My copy is tatty, well-thumbed and browning, and full of torn strips of paper marking certain passages. With its drawings by GMB’s friend the Orkney artist Sylvia Wishart, the book has an evocative magic; just to hold it conjures up George and his Orkney, more than anything else he wrote. Somehow, Orkney and George are fused, and while Stromness, his home town, seems to have absorbed him in its stone walls, piers and crow-steps, his absence is still noticeable, a gap in the town, which has changed over the years but also stayed essentially the same. Last year it was twenty years since he died, but I still miss him. (My first ten years in Stromness overlapped with George’s last, during which we had a quiet but strong bond to do with poetry, shy on my part.) Picking up An Orkney Tapestry is like hearing his voice again. It’s a hard book to sum up because it’s a bit of a mishmash of history, description, essay, poetry and even a short play. It shouldn’t hold together at all, but it does, wonderfully, and in fact the pure essence of GMB as a writer is here, set down in his characteristically distilled, poetic prose. The book started out as a commission, and the assumption is that the publishers had in mind a kind of contemporary guidebook to the islands as seen through his eyes. But that kind of writing, involving facts, figures, lists and much tedious research, was not to his taste, and he turned the commission into an opportunity to encapsulate all that was precious and rich about the land and the people of Orkney, in the face of dubious progress, the pernicious influence of television, and the uniformity of thought and opinion imposed by the mass media. For GMB, everything had a context or a ghost: words, thoughts, stories and people; and everyone in the islands was woven together with a shared history and ‘fable’ (or vision) of themselves, based on the past, which is everywhere evident. He wanted Orkney people to understand and be proud of this fable, and to define their uniqueness in the context of a kind of woven garment of history. GMB was born in 1921, and he wrote An Orkney Tapestry in his late forties when, after a long, slow start, he was truly finding his voice as a writer and his place as a fully fledged and independent person. At the time of writing his mother had recently died, and he had moved into his own council flat in Stromness; he had emerged from some years of heavy drinking verging on alcoholism; he was gaining recognition as a poet and short-story writer; and he was firmly back in his home town, after his only spell away from Orkney at Newbattle Abbey College and Edinburgh University. Not only that: after the failure of his brief engagement to Stella Cartwright, the ‘muse’ of many of the Edinburgh poets, he was accepting (not unhappily) that he was destined to remain single, live alone and dedicate himself to writing. Also, significantly, he had converted to Catholicism, rejecting his Presbyterian upbringing; a bold and unusual step in Orkney. He had found himself, and his voice, and in some ways An Orkney Tapestry is his manifesto as a writer, and all his creative and spiritual preoccupations and inspirations can be found in this book: the Sagas, the lives of St Magnus and St Rognvald, the Christ figure, the ordinary people, the land, the sea, the drunks and outsiders, and the communities which are sources of strength, resilience and continuity, as well as judgement and narrow-mindedness. Apart from anything else, the book also contains his most captivating description of the Orkney landscape and weather:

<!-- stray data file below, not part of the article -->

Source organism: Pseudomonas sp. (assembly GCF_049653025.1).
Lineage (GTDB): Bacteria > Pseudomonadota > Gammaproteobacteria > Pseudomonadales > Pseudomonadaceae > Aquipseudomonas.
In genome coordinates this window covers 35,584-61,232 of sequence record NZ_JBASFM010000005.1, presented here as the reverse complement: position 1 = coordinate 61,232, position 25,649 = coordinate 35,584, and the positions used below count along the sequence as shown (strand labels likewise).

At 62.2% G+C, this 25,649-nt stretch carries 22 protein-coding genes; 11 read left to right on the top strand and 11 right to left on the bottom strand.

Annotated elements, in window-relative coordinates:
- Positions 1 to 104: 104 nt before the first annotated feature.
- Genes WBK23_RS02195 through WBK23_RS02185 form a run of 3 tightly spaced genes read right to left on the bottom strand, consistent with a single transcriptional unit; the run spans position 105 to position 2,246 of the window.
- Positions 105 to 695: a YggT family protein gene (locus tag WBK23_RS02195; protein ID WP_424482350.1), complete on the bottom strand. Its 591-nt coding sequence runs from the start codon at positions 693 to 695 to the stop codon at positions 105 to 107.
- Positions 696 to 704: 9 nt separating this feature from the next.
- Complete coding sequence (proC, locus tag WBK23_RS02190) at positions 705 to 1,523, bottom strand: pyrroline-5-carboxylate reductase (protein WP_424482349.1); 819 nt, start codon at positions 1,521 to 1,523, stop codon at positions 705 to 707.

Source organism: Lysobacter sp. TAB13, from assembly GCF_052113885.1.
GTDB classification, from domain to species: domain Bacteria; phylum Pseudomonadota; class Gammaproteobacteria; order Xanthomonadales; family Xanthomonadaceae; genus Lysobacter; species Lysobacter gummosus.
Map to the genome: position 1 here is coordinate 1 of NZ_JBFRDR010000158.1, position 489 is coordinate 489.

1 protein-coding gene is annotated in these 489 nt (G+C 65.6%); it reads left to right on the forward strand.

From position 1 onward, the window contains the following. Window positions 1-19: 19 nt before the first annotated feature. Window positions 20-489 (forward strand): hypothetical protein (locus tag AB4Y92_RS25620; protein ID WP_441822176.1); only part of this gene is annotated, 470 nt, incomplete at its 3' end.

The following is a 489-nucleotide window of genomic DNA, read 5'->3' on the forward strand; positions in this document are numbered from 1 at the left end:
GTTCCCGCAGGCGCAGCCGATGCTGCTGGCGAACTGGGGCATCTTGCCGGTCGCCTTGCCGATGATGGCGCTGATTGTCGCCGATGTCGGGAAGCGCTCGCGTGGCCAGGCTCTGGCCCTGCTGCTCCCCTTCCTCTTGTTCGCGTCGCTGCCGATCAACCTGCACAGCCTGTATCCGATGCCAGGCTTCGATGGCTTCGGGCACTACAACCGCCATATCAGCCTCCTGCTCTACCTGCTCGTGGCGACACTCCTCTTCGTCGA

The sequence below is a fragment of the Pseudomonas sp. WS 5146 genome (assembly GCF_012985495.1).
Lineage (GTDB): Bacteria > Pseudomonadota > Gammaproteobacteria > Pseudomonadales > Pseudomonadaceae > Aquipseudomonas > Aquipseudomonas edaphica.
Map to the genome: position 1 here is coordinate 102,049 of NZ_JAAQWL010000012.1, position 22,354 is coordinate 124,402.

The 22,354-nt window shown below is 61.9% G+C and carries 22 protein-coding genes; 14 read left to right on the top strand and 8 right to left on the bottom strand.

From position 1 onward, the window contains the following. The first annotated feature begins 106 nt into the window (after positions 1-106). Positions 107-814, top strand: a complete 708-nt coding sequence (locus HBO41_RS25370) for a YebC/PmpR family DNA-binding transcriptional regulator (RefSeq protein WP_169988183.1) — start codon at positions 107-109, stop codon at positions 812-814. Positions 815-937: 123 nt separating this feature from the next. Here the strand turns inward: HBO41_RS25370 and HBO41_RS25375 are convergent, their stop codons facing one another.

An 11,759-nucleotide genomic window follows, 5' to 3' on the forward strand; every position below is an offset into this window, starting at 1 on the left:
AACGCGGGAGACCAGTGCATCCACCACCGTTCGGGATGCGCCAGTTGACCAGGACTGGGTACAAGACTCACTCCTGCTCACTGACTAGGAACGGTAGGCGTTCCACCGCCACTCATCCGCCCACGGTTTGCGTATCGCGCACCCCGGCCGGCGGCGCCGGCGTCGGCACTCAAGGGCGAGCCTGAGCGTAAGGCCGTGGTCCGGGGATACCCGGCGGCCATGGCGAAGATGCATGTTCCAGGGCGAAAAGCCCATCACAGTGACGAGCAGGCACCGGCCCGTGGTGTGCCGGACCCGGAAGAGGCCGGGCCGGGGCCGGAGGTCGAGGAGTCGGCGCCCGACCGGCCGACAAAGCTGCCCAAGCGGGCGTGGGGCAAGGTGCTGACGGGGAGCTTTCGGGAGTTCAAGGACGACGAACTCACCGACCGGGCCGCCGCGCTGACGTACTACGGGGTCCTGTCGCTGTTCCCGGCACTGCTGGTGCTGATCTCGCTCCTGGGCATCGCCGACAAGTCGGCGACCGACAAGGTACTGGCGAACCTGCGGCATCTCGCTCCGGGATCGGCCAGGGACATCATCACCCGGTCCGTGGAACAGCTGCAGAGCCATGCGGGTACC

A city shower is a meaningless nuisance, a liquidity seeping into collar and trouser-leg. In the north, on a showery day, you can see the rain, its lovely behaviour over an island – while you stand a mile off in a patch of sun – Jock’s cows in the meadow a huddle of ghosts, Tammy’s oat field jewelled; the clouds a rout of fabulous creatures dissolving at last through their prism . . . Nothing is more lovely than the islands in a shifting dapple of sun and rain.